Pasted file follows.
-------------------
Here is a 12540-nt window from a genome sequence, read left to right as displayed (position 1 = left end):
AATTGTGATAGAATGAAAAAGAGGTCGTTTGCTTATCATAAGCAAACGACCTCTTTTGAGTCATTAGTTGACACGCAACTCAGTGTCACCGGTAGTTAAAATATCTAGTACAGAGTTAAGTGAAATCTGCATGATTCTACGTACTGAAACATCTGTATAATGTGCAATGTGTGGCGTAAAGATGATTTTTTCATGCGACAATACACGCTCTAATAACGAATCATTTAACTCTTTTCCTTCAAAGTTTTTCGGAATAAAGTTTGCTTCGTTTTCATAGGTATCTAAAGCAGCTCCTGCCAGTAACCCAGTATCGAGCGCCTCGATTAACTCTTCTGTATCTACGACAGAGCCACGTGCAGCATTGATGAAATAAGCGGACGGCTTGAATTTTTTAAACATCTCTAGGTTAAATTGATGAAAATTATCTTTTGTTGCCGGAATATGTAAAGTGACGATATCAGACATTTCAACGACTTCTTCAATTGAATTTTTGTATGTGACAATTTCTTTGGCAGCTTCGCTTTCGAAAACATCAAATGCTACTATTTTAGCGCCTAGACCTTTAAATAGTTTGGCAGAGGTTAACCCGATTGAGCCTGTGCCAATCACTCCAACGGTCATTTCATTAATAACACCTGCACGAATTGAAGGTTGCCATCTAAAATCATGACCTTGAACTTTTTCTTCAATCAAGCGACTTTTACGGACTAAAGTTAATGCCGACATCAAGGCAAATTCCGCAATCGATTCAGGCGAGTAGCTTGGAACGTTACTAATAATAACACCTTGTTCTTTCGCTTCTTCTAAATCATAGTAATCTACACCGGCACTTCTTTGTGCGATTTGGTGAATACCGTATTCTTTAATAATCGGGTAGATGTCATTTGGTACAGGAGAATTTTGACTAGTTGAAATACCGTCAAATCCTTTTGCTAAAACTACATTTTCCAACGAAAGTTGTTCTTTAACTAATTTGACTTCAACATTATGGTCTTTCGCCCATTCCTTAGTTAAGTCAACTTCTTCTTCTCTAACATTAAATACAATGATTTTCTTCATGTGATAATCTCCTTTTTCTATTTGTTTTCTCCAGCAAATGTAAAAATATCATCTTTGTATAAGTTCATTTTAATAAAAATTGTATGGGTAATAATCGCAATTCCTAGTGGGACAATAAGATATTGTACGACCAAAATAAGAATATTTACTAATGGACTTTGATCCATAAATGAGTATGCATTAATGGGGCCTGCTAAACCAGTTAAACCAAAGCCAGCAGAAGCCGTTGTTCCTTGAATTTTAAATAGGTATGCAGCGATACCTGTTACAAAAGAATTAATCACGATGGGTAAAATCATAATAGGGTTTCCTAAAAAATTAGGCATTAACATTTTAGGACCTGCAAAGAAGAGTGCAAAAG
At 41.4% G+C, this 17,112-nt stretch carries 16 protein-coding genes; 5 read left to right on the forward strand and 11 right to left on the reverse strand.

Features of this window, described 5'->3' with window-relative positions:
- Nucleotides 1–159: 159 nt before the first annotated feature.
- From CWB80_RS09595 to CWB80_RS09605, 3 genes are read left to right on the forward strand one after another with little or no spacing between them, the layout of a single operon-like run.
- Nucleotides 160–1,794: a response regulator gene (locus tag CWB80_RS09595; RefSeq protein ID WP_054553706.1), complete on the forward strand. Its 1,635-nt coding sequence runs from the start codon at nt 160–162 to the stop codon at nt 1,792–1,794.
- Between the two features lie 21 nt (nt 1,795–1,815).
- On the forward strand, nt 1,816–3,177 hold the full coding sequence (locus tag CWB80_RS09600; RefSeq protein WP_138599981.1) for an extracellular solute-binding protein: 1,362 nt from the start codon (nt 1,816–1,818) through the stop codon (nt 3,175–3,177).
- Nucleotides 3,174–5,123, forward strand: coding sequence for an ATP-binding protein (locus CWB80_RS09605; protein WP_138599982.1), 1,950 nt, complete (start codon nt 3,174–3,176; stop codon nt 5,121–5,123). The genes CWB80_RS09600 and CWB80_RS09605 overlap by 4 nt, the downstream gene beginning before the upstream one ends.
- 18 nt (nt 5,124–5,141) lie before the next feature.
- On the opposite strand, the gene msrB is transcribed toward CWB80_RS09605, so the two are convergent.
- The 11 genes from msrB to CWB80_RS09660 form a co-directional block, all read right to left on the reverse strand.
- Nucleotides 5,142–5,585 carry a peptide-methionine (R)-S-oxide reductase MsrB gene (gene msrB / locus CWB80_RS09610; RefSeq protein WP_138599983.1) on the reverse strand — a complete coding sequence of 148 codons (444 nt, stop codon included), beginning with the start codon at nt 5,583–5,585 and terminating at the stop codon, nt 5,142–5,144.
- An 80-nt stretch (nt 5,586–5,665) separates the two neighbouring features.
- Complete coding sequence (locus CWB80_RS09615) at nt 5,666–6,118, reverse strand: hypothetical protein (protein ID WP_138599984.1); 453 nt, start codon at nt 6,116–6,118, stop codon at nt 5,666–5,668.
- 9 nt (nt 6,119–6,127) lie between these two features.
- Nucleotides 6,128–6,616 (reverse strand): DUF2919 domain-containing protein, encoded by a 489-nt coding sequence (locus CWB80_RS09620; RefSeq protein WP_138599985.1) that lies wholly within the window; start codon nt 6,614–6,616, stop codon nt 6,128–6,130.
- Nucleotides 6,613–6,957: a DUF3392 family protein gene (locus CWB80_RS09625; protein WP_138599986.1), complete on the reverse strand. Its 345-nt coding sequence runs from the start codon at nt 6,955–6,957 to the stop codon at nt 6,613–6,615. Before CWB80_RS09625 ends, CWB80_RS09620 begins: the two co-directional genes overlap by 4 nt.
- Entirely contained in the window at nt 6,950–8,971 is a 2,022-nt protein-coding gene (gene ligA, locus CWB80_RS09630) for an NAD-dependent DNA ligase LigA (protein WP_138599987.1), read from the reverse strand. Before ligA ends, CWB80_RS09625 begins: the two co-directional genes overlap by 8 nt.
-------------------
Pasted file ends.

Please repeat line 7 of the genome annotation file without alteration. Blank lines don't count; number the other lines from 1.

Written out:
- Nucleotides 160–1,794: a response regulator gene (locus tag CWB80_RS09595; RefSeq protein ID WP_054553706.1), complete on the forward strand. Its 1,635-nt coding sequence runs from the start codon at nt 160–162 to the stop codon at nt 1,792–1,794.